As this story indicates, a major feature of exegesis is that it gives different results every time you do it. After all, if the meaning of your source was obvious then you wouldn't need to make shit up to fill in the gaps. So all we need to look for is completely different versions of the same story, and we'll know that one or both of the authors is happily exegesising.

A tale of two gospels

Enter Matthew and Luke. It's long been known that these two gospels share a lot of material with Mark and with each other, often word-for-word. The current best guess at which came first is known as the Synoptic Hypothesis. It's generally believed that Mark was first on the scene, and that Matthew and Luke had copies of his work handy as they wrote.

The reason for this is simple. Where Mark tells a simple story or leaves a gap, Matthew and Luke tend to elaborate - and they do so in completely different ways. Consider, for example, the Nativity story. Take the version in Matthew (Matt 1:18-2:23) and the version in Luke (Luke 2:1-40), and compare them. You will find precisely five points of overlap: the names of Joseph, Mary and Jesus, and the towns of Bethlehem and Nazareth.

Everything else, and I mean everything is completely different. Herod and the slaughter of the innocents are mentioned only in Matthew. Quirinius' census is mentioned only in Luke. Matthew talks of magi. Luke talks of shepherds. Matthew says the family fled to Egypt. Luke says that the family wandered over to Jerusalem. And will you just look at the two different lineages given for Jesus...

With sufficient rhetorical wriggling (exegesis!) it's almost possible to construct a single story that covers all the options. But, to be quite blunt, why the heck would you want to? There's so little overlap between these stories that they might as well be about different people.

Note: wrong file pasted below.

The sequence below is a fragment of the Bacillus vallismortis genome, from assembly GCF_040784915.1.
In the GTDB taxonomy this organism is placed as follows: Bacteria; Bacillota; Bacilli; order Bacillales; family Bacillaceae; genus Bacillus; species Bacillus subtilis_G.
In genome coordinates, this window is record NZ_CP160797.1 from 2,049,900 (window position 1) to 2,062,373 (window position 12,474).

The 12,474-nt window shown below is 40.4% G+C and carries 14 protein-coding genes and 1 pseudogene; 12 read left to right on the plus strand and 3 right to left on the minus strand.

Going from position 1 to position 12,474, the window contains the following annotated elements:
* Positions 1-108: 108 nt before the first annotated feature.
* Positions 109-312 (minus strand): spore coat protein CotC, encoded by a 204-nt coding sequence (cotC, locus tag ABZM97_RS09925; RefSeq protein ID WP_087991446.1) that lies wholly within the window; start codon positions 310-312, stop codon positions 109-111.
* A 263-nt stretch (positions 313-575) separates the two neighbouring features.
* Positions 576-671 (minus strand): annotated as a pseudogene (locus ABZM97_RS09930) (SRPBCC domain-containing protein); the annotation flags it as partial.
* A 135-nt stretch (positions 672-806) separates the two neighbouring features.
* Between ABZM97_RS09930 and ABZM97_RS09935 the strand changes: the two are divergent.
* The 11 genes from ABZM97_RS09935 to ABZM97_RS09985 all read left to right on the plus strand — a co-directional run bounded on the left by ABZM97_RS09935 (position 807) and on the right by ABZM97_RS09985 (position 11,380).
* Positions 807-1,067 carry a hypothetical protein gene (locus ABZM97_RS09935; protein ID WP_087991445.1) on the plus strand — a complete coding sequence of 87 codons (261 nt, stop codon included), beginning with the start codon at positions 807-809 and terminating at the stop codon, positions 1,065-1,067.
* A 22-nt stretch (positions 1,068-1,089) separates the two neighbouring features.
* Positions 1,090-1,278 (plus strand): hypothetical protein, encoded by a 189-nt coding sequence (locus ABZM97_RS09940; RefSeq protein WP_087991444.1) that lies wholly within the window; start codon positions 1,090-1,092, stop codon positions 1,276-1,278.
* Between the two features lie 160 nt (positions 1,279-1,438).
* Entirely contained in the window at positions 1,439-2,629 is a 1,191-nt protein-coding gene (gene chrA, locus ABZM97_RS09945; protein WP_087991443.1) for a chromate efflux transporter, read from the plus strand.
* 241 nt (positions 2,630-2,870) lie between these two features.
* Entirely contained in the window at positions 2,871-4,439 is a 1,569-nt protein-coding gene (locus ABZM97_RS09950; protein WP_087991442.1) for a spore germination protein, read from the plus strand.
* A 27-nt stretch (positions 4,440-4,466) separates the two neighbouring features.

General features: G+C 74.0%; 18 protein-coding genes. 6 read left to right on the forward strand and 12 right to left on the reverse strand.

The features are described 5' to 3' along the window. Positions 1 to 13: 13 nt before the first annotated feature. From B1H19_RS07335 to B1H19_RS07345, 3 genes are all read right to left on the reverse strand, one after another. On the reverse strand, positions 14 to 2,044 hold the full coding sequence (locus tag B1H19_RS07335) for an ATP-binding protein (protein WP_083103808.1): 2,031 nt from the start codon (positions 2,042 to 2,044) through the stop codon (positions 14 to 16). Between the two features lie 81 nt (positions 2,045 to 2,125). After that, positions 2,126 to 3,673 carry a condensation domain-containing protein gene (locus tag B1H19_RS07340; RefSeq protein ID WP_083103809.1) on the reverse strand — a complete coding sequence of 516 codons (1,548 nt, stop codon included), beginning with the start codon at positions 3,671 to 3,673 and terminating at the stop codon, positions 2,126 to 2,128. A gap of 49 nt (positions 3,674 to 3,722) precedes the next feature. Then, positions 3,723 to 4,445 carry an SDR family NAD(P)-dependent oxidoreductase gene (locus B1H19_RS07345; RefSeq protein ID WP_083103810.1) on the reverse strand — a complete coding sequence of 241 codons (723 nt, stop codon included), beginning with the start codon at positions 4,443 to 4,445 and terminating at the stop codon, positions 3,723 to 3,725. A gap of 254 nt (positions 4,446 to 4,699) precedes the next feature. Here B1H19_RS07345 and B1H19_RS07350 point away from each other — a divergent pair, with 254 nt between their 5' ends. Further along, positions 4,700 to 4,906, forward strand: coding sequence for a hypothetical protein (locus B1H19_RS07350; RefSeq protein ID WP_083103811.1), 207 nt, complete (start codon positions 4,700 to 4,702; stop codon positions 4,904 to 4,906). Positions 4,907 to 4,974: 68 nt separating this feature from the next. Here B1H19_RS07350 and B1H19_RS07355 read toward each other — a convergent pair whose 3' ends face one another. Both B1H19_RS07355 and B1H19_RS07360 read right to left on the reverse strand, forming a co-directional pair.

To me, the reason for this lack of overlap is fairly simple. The authors of Matthew and Luke would have known that Jesus' parents were called Joseph and Mary. They would have known that Jesus came from Nazareth. And they'd have noticed a prophecy in Isaiah suggesting that the Messiah would have been born in Bethlehem. They took these facts and... exegesised. Matthew used Herod as his bogeyman to drive Joseph and Mary out of Bethlehem, whilst Luke took a completely different but believably bureaucratic option by attempting to link the birth to a Roman census.

Taking this as our working hypothesis, it instantly becomes clear why the historical census of Quirinius appears to have happened well before Jesus' birth, and why no contemporary author mentions such a barbarous act as the slaughter of innocents (despite trumpeting a range of Herod's infamies). It's because Matthew and Luke were making shit up.

How far back? redux

You'll notice that, up until now, I've been treating Mark as a reliable source, and only expressing skepticism about Matthew and Luke. There's a very simple reason for this: we have no earlier Gospels, so we have no way of knowing which aspects of Mark were historical and which were innovation.

Until very recently, I wasn't really bothered by this. Probably a few things in Mark were exaggerated a bit, but I saw no reason to disagree with the core of the story. Now, though, my feelings are different.